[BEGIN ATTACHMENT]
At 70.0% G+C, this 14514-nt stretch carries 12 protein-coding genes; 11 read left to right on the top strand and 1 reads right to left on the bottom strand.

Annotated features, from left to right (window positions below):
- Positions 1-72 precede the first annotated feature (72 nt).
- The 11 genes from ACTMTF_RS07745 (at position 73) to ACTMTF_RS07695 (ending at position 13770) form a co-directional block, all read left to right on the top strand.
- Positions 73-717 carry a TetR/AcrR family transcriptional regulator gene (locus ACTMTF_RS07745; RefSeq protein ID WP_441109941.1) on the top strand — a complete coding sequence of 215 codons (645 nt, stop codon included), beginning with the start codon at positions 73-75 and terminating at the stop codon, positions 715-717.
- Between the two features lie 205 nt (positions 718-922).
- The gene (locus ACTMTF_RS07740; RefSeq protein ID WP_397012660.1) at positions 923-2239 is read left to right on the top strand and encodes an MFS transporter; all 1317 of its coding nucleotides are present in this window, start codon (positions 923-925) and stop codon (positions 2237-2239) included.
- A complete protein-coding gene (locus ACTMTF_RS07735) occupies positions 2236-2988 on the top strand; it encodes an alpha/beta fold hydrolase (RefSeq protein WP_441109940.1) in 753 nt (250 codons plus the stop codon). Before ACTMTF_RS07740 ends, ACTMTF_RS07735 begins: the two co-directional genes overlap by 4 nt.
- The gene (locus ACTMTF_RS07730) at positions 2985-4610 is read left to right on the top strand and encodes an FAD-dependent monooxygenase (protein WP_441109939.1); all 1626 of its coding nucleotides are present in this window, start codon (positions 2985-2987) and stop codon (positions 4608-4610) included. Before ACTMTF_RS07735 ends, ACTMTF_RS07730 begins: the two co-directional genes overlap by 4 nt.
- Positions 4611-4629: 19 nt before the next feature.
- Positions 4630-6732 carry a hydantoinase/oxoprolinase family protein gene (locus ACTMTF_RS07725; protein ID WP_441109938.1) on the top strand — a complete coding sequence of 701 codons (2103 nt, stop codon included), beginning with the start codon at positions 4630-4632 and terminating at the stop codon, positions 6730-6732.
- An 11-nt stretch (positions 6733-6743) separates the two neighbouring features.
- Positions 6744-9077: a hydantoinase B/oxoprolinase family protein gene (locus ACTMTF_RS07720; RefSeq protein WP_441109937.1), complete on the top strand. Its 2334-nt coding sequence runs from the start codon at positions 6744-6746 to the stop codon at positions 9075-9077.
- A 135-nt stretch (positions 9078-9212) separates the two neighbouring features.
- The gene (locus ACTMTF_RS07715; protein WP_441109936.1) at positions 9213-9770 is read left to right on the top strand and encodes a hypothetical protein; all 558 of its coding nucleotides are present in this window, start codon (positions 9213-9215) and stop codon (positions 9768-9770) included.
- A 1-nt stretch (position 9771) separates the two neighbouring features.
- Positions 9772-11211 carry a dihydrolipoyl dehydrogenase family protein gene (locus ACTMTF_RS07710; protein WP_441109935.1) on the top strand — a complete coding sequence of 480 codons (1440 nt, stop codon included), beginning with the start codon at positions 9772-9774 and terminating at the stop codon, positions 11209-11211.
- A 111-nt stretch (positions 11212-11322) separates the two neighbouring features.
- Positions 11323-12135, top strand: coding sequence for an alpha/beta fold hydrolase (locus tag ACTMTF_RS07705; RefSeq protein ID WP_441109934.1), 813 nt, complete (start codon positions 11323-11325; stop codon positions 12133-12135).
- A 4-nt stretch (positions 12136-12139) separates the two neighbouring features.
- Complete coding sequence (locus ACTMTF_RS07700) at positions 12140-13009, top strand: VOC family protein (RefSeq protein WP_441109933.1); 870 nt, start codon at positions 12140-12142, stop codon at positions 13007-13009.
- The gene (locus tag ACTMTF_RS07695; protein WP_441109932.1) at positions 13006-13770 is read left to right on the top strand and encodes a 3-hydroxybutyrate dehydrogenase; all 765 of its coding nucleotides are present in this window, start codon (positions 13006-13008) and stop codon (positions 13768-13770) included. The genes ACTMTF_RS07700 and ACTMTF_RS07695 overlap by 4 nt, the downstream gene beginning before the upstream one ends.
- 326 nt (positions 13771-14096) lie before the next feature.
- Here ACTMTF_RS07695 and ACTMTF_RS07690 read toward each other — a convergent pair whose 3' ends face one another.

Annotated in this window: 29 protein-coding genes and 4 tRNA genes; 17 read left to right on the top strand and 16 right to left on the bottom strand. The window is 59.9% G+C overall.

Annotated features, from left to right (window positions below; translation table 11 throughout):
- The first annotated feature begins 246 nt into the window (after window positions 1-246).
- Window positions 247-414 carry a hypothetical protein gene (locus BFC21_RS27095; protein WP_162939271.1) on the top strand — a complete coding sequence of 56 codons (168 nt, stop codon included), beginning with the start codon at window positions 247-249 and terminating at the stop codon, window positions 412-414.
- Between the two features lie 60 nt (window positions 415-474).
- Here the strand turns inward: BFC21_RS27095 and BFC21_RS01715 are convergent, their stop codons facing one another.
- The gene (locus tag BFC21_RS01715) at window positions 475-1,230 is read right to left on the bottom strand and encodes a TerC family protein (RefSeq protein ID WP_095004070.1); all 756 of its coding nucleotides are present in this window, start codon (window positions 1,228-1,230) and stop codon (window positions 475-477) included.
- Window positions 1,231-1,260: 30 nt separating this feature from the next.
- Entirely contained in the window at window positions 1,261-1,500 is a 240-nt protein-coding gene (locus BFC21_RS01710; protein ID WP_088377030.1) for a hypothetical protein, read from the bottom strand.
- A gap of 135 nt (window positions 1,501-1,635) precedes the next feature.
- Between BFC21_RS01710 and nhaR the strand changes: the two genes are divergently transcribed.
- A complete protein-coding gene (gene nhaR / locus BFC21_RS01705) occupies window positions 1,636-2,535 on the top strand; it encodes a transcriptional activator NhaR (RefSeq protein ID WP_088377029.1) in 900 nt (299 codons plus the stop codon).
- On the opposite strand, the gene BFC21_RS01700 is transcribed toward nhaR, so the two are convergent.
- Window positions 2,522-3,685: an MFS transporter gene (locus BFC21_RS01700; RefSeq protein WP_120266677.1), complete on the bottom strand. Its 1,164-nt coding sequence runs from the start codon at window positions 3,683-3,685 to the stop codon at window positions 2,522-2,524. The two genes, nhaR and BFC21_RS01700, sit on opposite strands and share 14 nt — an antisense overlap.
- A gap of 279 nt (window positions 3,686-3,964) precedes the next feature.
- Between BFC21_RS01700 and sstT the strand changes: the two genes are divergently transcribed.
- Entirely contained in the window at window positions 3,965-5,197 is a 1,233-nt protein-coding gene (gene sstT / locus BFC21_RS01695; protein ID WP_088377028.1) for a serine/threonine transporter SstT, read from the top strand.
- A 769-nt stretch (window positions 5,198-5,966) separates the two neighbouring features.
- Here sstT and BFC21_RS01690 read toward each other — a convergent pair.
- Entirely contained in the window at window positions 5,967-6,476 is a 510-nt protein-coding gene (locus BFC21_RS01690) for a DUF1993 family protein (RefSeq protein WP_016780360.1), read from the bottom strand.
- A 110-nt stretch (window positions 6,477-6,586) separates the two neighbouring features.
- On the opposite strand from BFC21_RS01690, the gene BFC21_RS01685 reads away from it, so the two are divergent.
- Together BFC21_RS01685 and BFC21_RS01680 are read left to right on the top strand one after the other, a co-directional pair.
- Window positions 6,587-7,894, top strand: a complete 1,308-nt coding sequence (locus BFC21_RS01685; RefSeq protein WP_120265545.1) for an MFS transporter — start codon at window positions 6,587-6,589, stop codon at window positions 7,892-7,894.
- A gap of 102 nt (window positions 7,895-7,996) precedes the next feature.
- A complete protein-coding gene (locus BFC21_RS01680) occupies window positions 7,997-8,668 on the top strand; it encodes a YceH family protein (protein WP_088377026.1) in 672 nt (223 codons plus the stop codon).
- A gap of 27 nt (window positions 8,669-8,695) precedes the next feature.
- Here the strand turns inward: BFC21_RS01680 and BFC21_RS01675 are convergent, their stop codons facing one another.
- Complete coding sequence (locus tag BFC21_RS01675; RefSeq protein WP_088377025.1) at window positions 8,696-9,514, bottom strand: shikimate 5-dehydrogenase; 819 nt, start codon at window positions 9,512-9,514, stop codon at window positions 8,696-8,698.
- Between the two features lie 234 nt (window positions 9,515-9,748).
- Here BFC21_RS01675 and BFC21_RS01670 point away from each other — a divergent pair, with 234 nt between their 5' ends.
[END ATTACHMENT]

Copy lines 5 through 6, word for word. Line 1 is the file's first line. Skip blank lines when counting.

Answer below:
- Positions 73-717 carry a TetR/AcrR family transcriptional regulator gene (locus ACTMTF_RS07745; RefSeq protein ID WP_441109941.1) on the top strand — a complete coding sequence of 215 codons (645 nt, stop codon included), beginning with the start codon at positions 73-75 and terminating at the stop codon, positions 715-717.
- Between the two features lie 205 nt (positions 718-922).